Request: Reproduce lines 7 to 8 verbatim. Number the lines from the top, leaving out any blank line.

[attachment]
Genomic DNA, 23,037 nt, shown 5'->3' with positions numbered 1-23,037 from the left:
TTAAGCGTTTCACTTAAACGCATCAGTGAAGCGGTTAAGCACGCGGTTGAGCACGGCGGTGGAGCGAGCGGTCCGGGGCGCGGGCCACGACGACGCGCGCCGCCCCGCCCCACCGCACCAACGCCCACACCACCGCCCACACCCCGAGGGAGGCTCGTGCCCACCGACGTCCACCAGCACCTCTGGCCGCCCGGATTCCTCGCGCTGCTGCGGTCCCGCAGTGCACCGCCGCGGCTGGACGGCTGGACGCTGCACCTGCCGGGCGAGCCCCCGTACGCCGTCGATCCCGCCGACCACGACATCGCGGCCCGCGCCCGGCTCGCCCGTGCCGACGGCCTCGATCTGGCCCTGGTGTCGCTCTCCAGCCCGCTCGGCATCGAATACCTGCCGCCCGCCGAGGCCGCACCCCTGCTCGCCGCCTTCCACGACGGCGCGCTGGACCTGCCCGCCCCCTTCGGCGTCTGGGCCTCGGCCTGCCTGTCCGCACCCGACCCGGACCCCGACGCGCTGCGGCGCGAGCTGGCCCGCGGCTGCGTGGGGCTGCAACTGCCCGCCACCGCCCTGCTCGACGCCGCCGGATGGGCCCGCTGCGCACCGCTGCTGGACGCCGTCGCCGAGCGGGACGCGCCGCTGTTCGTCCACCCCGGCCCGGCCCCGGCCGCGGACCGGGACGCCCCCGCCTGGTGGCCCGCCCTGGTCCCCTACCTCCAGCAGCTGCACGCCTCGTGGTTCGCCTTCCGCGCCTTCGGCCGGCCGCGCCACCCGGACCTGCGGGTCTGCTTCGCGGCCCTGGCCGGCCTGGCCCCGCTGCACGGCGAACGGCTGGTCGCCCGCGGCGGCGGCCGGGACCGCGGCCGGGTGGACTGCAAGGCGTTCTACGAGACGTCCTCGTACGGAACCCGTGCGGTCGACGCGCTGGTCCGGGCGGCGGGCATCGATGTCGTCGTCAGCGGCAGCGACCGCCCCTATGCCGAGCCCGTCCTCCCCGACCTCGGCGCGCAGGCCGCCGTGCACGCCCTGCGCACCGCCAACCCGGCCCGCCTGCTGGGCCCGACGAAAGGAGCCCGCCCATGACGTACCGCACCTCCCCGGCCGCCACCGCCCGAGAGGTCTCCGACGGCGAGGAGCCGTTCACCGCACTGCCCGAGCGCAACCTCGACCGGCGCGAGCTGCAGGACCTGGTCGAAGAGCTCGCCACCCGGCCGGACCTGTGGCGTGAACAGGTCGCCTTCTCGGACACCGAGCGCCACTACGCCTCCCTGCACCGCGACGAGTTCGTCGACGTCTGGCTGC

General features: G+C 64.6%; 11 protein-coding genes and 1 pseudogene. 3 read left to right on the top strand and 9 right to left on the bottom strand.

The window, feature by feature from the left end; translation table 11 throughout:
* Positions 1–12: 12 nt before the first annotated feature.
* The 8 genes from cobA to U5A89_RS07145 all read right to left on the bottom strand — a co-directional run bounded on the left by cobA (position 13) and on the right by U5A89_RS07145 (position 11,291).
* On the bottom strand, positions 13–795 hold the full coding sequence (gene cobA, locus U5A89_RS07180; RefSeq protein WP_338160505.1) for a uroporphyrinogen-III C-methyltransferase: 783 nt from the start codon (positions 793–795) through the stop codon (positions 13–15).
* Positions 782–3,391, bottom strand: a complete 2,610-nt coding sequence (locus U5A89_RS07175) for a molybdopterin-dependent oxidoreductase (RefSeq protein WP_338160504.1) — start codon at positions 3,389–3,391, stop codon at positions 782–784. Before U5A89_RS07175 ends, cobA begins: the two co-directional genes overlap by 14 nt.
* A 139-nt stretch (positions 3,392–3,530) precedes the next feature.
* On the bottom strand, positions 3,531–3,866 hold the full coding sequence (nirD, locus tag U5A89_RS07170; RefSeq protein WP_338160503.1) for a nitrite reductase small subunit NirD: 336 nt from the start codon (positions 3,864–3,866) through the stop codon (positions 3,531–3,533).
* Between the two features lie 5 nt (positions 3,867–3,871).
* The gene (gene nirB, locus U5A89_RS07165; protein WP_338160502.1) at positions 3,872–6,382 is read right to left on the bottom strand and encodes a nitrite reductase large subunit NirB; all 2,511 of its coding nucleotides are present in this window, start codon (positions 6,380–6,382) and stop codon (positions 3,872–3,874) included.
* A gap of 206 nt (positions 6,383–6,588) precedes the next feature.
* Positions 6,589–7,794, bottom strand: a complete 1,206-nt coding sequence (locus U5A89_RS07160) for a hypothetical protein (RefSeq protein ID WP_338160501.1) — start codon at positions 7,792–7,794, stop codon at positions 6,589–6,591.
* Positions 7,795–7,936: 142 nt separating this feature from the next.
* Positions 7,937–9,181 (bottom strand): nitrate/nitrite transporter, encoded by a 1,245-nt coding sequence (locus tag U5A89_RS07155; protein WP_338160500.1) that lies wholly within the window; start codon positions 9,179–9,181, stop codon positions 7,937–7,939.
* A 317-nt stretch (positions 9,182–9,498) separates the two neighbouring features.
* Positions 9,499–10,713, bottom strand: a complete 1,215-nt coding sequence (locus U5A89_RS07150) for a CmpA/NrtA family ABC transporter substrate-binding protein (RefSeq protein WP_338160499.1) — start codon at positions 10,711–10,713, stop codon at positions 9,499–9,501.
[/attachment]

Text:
* On the bottom strand, positions 13–795 hold the full coding sequence (gene cobA, locus U5A89_RS07180; RefSeq protein WP_338160505.1) for a uroporphyrinogen-III C-methyltransferase: 783 nt from the start codon (positions 793–795) through the stop codon (positions 13–15).
* Positions 782–3,391, bottom strand: a complete 2,610-nt coding sequence (locus U5A89_RS07175) for a molybdopterin-dependent oxidoreductase (RefSeq protein WP_338160504.1) — start codon at positions 3,389–3,391, stop codon at positions 782–784. Before U5A89_RS07175 ends, cobA begins: the two co-directional genes overlap by 14 nt.